33. Our Lady Peace - Is Anybody Home
32. Glen Phillips - Sleep of the Blessed
31. Fountains of Wayne - Mexican Wine (ah...the fickle nature of the music-listening public - Stacy's Mom goes berzerk and then the band returns to virtual obscurity with this next (and light years better) single)

Saturday, December 19, 2009


So, no sooner did I write a status update on Facebook lamenting how wary I've become about movie reviews, than the film critics decide to get one exactly right. From the varying write-ups I read on James Cameron's long-awaited Avatar, the descriptions and evaluations of the film were mostly spot on. The long and short of it is - the visual nature of the movie is mind-boggling, the script is somewhat of an afterthought.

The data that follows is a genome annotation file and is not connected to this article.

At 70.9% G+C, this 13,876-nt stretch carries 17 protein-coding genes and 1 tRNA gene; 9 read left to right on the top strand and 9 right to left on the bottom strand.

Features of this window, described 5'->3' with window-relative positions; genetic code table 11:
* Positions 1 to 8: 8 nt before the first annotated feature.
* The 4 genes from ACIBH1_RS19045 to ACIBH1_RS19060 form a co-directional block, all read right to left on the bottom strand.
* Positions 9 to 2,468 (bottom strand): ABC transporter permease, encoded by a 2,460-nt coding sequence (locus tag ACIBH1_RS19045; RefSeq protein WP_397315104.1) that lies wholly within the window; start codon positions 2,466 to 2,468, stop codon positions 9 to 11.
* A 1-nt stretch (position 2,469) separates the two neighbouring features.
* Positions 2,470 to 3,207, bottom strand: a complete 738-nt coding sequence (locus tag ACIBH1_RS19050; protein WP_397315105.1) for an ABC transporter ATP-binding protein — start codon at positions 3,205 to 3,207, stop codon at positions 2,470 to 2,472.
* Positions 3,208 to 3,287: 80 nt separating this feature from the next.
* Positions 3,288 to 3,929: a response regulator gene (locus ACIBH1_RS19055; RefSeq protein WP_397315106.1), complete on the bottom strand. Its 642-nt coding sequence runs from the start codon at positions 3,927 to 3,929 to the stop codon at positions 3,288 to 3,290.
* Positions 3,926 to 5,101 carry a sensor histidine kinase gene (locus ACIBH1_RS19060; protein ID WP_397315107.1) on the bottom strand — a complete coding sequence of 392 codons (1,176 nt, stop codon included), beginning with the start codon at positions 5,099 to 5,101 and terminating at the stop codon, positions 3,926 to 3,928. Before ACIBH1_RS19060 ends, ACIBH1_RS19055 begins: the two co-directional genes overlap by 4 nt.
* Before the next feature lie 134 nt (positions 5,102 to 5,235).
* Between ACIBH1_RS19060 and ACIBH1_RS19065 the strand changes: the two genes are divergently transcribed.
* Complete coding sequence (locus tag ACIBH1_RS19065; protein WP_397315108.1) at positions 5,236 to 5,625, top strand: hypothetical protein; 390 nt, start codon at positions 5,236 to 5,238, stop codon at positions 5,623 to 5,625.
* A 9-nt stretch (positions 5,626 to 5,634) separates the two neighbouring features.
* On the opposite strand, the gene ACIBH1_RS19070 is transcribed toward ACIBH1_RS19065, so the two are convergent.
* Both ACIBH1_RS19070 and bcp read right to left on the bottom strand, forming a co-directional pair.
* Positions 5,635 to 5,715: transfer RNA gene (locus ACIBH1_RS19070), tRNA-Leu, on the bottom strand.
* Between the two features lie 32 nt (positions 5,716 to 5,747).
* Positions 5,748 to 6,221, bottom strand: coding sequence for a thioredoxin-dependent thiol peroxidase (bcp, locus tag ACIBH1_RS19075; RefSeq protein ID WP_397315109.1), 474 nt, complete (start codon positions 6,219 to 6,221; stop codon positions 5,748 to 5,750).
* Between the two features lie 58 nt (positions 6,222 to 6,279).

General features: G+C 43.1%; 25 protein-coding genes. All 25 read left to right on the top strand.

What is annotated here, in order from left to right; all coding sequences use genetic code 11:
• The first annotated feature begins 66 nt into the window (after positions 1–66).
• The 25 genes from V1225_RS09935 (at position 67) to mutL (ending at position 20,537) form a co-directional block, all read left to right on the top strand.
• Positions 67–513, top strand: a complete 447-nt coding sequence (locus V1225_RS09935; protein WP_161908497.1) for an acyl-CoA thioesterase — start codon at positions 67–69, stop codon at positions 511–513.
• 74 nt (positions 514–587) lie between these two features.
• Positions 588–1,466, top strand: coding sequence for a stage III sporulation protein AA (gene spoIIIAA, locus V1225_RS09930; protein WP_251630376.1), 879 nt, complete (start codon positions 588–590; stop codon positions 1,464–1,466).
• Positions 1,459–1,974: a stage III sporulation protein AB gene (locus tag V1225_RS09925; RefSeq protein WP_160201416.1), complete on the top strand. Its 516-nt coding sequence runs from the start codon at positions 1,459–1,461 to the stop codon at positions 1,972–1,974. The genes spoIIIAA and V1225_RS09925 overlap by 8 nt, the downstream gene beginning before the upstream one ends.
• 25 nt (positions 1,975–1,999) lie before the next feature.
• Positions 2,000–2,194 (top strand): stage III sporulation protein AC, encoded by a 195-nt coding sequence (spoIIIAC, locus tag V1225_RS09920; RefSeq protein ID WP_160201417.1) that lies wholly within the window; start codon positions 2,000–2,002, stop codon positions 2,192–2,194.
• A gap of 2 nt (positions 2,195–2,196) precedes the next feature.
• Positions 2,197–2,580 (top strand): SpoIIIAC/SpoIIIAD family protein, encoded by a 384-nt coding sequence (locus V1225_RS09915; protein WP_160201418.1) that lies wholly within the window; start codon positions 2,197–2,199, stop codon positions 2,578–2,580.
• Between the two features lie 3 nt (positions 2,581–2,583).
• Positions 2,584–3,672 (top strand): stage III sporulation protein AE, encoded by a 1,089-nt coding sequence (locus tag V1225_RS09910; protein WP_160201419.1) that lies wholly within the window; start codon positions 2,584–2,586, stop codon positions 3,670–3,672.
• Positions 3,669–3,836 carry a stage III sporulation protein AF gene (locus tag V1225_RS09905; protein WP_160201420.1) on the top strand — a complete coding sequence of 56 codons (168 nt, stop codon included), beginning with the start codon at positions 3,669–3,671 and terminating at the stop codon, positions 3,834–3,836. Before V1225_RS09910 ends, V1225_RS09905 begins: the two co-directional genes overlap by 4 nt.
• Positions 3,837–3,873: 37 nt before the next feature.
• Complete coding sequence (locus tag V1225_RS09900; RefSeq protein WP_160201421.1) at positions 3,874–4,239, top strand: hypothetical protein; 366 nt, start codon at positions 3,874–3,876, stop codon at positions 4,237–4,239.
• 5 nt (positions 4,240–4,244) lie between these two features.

To say that Avatar is visually stunning would be the understatement of the decade. Being that the decade is over in two weeks, that's saying something. If you are going to see this movie, you absolutely MUST see it in IMAX 3D. I don't know what the regular 3D looks like, but I'm telling you - don't bother unless it's IMAX 3D. This was the first film I'd ever seen in IMAX, and I think my jaw practically hit the soda-stained floor upon the very first scenes. One reviewer, I forget which one, nailed it when he said that somewhere, Brett Ratner, Michael Bay, Roland Emmerich and the rest of the Hollywood action flick elite are peeing their pants because James Cameron just raised the bar for special effects through the roof. Everything - the colors, the creatures, the landscapes - simply mystifying. For that alone, all of the technical crew associated with the film should win every Oscar available. They should probably create new technical Oscars just for Avatar. The one award category in which it will not collect accolades is screenwriting. That's not to say the writing was terrible; it wasn't. The story was just completely overshadowed by the physical beauty of the film. The mythology, the character development, the dramatic turns in the story - they don't suck you in like Star Wars did 30+ years ago. It's not even up for debate as to whether Colonel Miles Quaritch will take a place in film history alongside Darth Vader, or if Jake Sully is this generation's Luke Skywalker. These characters will never pierce pop culture like George Lucas' did. The last quarter of the film was rather silly, actually. And again, that's exactly what was mentioned in some of the reviews.